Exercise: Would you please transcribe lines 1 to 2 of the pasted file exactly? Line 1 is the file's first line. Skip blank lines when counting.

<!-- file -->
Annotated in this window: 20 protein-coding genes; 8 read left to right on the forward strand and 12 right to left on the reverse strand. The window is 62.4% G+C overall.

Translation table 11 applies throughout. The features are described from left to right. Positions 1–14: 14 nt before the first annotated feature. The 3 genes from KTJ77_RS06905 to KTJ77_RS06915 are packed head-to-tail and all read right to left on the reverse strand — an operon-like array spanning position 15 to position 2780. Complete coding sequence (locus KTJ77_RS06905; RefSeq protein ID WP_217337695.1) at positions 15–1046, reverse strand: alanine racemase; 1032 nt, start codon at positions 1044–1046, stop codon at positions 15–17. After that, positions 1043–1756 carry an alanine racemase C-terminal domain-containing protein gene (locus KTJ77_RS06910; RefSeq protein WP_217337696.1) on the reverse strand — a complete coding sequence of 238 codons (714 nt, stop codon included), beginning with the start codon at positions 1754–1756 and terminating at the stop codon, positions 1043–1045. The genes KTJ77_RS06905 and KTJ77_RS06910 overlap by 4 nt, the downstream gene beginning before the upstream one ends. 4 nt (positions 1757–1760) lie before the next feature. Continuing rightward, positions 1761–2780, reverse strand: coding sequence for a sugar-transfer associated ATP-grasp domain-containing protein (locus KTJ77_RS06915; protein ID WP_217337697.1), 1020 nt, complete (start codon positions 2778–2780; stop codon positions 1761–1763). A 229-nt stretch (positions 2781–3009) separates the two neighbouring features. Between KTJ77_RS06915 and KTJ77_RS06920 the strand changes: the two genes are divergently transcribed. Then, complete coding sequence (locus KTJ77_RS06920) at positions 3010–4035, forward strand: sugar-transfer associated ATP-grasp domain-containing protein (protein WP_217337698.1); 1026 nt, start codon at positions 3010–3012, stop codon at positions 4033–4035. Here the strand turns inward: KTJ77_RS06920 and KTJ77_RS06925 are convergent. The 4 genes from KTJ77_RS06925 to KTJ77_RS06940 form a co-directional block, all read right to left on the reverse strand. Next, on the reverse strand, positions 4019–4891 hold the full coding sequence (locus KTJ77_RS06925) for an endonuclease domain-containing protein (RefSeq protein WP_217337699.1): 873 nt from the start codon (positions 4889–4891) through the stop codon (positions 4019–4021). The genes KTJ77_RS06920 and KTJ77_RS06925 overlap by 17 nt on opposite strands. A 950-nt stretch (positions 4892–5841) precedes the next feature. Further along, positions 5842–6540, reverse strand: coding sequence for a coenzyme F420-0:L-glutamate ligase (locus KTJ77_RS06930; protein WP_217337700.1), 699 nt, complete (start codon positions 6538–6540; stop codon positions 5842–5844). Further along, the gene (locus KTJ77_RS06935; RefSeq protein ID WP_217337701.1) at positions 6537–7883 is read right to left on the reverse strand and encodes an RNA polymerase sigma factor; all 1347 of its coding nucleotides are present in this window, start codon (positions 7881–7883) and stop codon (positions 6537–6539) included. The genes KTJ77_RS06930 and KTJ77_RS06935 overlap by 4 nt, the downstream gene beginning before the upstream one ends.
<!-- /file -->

Annotated in this window: 20 protein-coding genes; 8 read left to right on the forward strand and 12 right to left on the reverse strand. The window is 62.4% G+C overall.

Translation table 11 applies throughout. The features are described from left to right. Positions 1–14: 14 nt before the first annotated feature. The 3 genes from KTJ77_RS06905 to KTJ77_RS06915 are packed head-to-tail and all read right to left on the reverse strand — an operon-like array spanning position 15 to position 2780. Complete coding sequence (locus KTJ77_RS06905; RefSeq protein ID WP_217337695.1) at positions 15–1046, reverse strand: alanine racemase; 1032 nt, start codon at positions 1044–1046, stop codon at positions 15–17. After that, positions 1043–1756 carry an alanine racemase C-terminal domain-containing protein gene (locus KTJ77_RS06910; RefSeq protein WP_217337696.1) on the reverse strand — a complete coding sequence of 238 codons (714 nt, stop codon included), beginning with the start codon at positions 1754–1756 and terminating at the stop codon, positions 1043–1045. The genes KTJ77_RS06905 and KTJ77_RS06910 overlap by 4 nt, the downstream gene beginning before the upstream one ends. 4 nt (positions 1757–1760) lie before the next feature. Continuing rightward, positions 1761–2780, reverse strand: coding sequence for a sugar-transfer associated ATP-grasp domain-containing protein (locus KTJ77_RS06915; protein ID WP_217337697.1), 1020 nt, complete (start codon positions 2778–2780; stop codon positions 1761–1763). A 229-nt stretch (positions 2781–3009) separates the two neighbouring features. Between KTJ77_RS06915 and KTJ77_RS06920 the strand changes: the two genes are divergently transcribed. Then, complete coding sequence (locus KTJ77_RS06920) at positions 3010–4035, forward strand: sugar-transfer associated ATP-grasp domain-containing protein (protein WP_217337698.1); 1026 nt, start codon at positions 3010–3012, stop codon at positions 4033–4035. Here the strand turns inward: KTJ77_RS06920 and KTJ77_RS06925 are convergent. The 4 genes from KTJ77_RS06925 to KTJ77_RS06940 form a co-directional block, all read right to left on the reverse strand. Next, on the reverse strand, positions 4019–4891 hold the full coding sequence (locus KTJ77_RS06925) for an endonuclease domain-containing protein (RefSeq protein WP_217337699.1): 873 nt from the start codon (positions 4889–4891) through the stop codon (positions 4019–4021). The genes KTJ77_RS06920 and KTJ77_RS06925 overlap by 17 nt on opposite strands. A 950-nt stretch (positions 4892–5841) precedes the next feature. Further along, positions 5842–6540, reverse strand: coding sequence for a coenzyme F420-0:L-glutamate ligase (locus KTJ77_RS06930; protein WP_217337700.1), 699 nt, complete (start codon positions 6538–6540; stop codon positions 5842–5844). Further along, the gene (locus KTJ77_RS06935; RefSeq protein ID WP_217337701.1) at positions 6537–7883 is read right to left on the reverse strand and encodes an RNA polymerase sigma factor; all 1347 of its coding nucleotides are present in this window, start codon (positions 7881–7883) and stop codon (positions 6537–6539) included. The genes KTJ77_RS06930 and KTJ77_RS06935 overlap by 4 nt, the downstream gene beginning before the upstream one ends.